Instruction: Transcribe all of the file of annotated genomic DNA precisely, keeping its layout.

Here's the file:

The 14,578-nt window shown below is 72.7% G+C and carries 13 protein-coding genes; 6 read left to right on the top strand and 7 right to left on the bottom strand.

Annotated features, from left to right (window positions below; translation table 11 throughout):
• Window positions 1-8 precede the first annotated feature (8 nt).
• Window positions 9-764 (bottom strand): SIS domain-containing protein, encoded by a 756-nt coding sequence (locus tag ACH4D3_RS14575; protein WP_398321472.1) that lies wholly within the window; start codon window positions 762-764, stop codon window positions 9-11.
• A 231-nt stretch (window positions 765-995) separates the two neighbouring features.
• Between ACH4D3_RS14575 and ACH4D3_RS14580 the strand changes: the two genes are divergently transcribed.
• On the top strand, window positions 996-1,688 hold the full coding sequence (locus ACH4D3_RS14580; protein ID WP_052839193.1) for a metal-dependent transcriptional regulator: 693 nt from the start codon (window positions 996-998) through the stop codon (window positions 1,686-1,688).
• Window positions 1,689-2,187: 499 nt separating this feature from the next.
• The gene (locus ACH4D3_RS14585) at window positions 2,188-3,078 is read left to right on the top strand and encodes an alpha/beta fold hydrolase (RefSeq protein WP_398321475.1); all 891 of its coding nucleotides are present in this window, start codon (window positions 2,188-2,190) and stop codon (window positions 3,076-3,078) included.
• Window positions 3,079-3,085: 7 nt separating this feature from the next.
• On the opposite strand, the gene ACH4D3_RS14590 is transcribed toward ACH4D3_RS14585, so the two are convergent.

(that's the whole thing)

The 14,578-nt window shown below is 72.7% G+C and carries 13 protein-coding genes; 6 read left to right on the top strand and 7 right to left on the bottom strand.

Annotated features, from left to right (window positions below; translation table 11 throughout):
• Window positions 1-8 precede the first annotated feature (8 nt).
• Window positions 9-764 (bottom strand): SIS domain-containing protein, encoded by a 756-nt coding sequence (locus tag ACH4D3_RS14575; protein WP_398321472.1) that lies wholly within the window; start codon window positions 762-764, stop codon window positions 9-11.
• A 231-nt stretch (window positions 765-995) separates the two neighbouring features.
• Between ACH4D3_RS14575 and ACH4D3_RS14580 the strand changes: the two genes are divergently transcribed.
• On the top strand, window positions 996-1,688 hold the full coding sequence (locus ACH4D3_RS14580; protein ID WP_052839193.1) for a metal-dependent transcriptional regulator: 693 nt from the start codon (window positions 996-998) through the stop codon (window positions 1,686-1,688).
• Window positions 1,689-2,187: 499 nt separating this feature from the next.
• The gene (locus ACH4D3_RS14585) at window positions 2,188-3,078 is read left to right on the top strand and encodes an alpha/beta fold hydrolase (RefSeq protein WP_398321475.1); all 891 of its coding nucleotides are present in this window, start codon (window positions 2,188-2,190) and stop codon (window positions 3,076-3,078) included.
• Window positions 3,079-3,085: 7 nt separating this feature from the next.
• On the opposite strand, the gene ACH4D3_RS14590 is transcribed toward ACH4D3_RS14585, so the two are convergent.